Strange Seismic Wave Arrivals Lead to Discovery of Overturned Slab in the Mediterranean

21 February 2024–Strange seismic wave arrivals from a 2010 earthquake under Spain were the clues that led to an unexpected discovery beneath the western Mediterranean: a subducted oceanic slab that has completely overturned.

The waveforms paint a picture of a slab that descended rapidly into the Earth’s mantle and flipped over, so that the water it carried on its surface as it descended is now beneath the slab, according to the study published in The Seismic Record.

The findings could help researchers sort out the complicated tectonic structure of the western Mediterranean basin where Africa and Eurasia are converging, specifically an area called the Rif-Betic-Alboran region. This region contains an arc formed by the Betic mountain ranges in Spain and the Rif mountain ranges to the south in Morocco and includes the Alboran Sea basin just east of the Straits of Gibraltar.

The study might also shed light on the mechanisms behind rare and deep (more than 600 kilometers) earthquakes in southern Spain, write Daoyuan Sun of the University of Science and Technology of China and Meghan S. Miller at Australian National University.

Map of seismic stations and the deep Granada earthquake. Red triangles indicate stations for studying the low velocity layer on the slab.
Map of seismic stations and the deep Granada earthquake. Red triangles indicate stations for studying the low velocity layer on the slab. | Sun and Miller (2024) TSR

Seismic waves from one of those earthquakes, a magnitude 6.3 quake that occurred below Granada in April 2010, were captured by an array of seismic stations in Spain and Morocco as part of the Program to Investigate Convective Alboran Sea System Overturn (PICASSO) project.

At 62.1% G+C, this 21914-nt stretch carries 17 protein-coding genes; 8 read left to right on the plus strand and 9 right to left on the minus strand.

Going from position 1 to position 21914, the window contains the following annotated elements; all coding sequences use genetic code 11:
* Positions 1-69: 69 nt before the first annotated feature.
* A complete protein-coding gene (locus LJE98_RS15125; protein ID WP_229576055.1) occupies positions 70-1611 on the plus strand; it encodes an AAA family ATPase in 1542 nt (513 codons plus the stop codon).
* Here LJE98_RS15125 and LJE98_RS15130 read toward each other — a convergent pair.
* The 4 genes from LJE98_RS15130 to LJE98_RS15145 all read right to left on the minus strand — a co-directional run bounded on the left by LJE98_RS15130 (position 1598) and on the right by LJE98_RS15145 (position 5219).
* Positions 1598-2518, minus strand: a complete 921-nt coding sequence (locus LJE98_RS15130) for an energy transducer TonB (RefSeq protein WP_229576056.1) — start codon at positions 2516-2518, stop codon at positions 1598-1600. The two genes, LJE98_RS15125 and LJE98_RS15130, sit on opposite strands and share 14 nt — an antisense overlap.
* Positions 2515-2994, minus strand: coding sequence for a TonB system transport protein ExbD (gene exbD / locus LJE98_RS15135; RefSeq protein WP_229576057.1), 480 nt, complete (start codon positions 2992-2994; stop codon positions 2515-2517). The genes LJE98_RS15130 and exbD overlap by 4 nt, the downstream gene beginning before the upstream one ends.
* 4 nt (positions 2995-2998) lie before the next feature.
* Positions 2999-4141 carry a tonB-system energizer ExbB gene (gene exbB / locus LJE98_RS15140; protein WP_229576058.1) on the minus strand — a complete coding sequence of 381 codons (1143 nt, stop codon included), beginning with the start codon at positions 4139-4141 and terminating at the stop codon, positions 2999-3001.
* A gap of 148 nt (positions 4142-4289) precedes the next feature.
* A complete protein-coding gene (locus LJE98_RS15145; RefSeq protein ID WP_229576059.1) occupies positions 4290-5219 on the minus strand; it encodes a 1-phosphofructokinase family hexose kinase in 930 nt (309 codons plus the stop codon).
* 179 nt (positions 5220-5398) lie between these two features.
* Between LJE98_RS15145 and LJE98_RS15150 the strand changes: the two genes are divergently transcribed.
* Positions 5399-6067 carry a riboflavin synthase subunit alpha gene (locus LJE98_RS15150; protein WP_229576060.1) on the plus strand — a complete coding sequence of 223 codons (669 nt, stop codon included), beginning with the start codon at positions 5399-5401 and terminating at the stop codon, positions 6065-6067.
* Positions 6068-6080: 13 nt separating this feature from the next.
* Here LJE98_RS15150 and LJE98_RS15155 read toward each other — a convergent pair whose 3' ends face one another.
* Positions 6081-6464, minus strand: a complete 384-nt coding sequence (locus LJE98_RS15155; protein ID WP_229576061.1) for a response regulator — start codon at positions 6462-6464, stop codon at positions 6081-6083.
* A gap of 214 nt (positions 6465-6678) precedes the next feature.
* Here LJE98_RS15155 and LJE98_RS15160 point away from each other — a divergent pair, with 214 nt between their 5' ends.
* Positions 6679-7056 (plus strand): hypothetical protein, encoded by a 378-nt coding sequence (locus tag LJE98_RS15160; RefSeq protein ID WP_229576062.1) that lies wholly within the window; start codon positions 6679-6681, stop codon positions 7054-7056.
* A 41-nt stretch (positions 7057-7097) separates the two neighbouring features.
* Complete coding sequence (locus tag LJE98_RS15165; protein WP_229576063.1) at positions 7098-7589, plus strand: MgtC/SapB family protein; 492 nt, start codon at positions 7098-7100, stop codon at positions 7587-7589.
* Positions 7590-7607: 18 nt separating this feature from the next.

The researchers noted that the earthquake’s coda waves—the signature of residual vibrations at the end of a seismogram—lasted an unusually long time, recorded by stations in Morocco. There were also signs of a late-arriving, “extra” P-wave phase, in addition to the normal initial P-waves captured by the stations in Spain.

“Initially, we were not aiming to better understand the deep earthquake mechanisms, as several prior studies have studied the source nicely. Our intent was merely to plot the waveforms out of curiosity, since there is so much to learn from individual waveforms when one takes the time to look at them closely,” Sun explained. “Upon examination, we observed these strange arrivals, including the long coda and extra phase.”

Sun and Miller concluded that the long coda and extra P-wave phase could be best explained by a low-velocity layer at the base of the subducting Alboran slab. Low-velocity layers, through which seismic waves are slowed and absorbed, often indicate that the waves have passed through melted or liquid material.

Subducted slabs usually contain a low-velocity layer on their surface due to the water they carry into the mantle. “Here, through modeling the detailed waveforms, we are able to image the low-velocity layer underneath the slab surface dipping to the northeast, unlike a normal subducted slab with a low-velocity layer on top of the slab surface,” Sun said. “This strange occurrence between the slab and low-velocity layer suggests the occurrence of the overturned Alboran slab.”

Their study is the first to conclude that the slab has been overturned, he added, rather than standing vertical or steeply dipping.

The low-velocity layer also offers a possible mechanism behind the deep Spain earthquakes, the researchers said, since it indicates the presence of hydrous magnesium silicates that carry water at depths of 600 kilometers. As these silicates dehydrate, they could become more brittle in a way that can lead to deep earthquakes.

The presence of hydrous silicates could also tell seismologists something about the speed of slab subduction in the region. The hydrous magnesium silicates mean that “a significant amount of water has been carried down to the mantle transition zone, indicating a relatively cold slab,” Sun noted.

“Considering a relatively young sea floor age in the western Mediterranean, for the slab to remain cool, the subduction speed must be quite fast, such as a moderate speed of about 70 millimeters per year,” he added. “In other words, we think our study could offer a reasonable lower bound of the speed of subduction in this region.”

Sun and Miller say it could be promising to investigate the seismic waveforms produced by deep earthquakes in other places such as northeastern China, South America, Sunda-Banda and places like the Fiji-Tonga region, to see if similar mechanisms are at work. But the research would require dense seismic stations deployed right above these earthquakes, as was the lucky case with the 2010 Spain earthquake.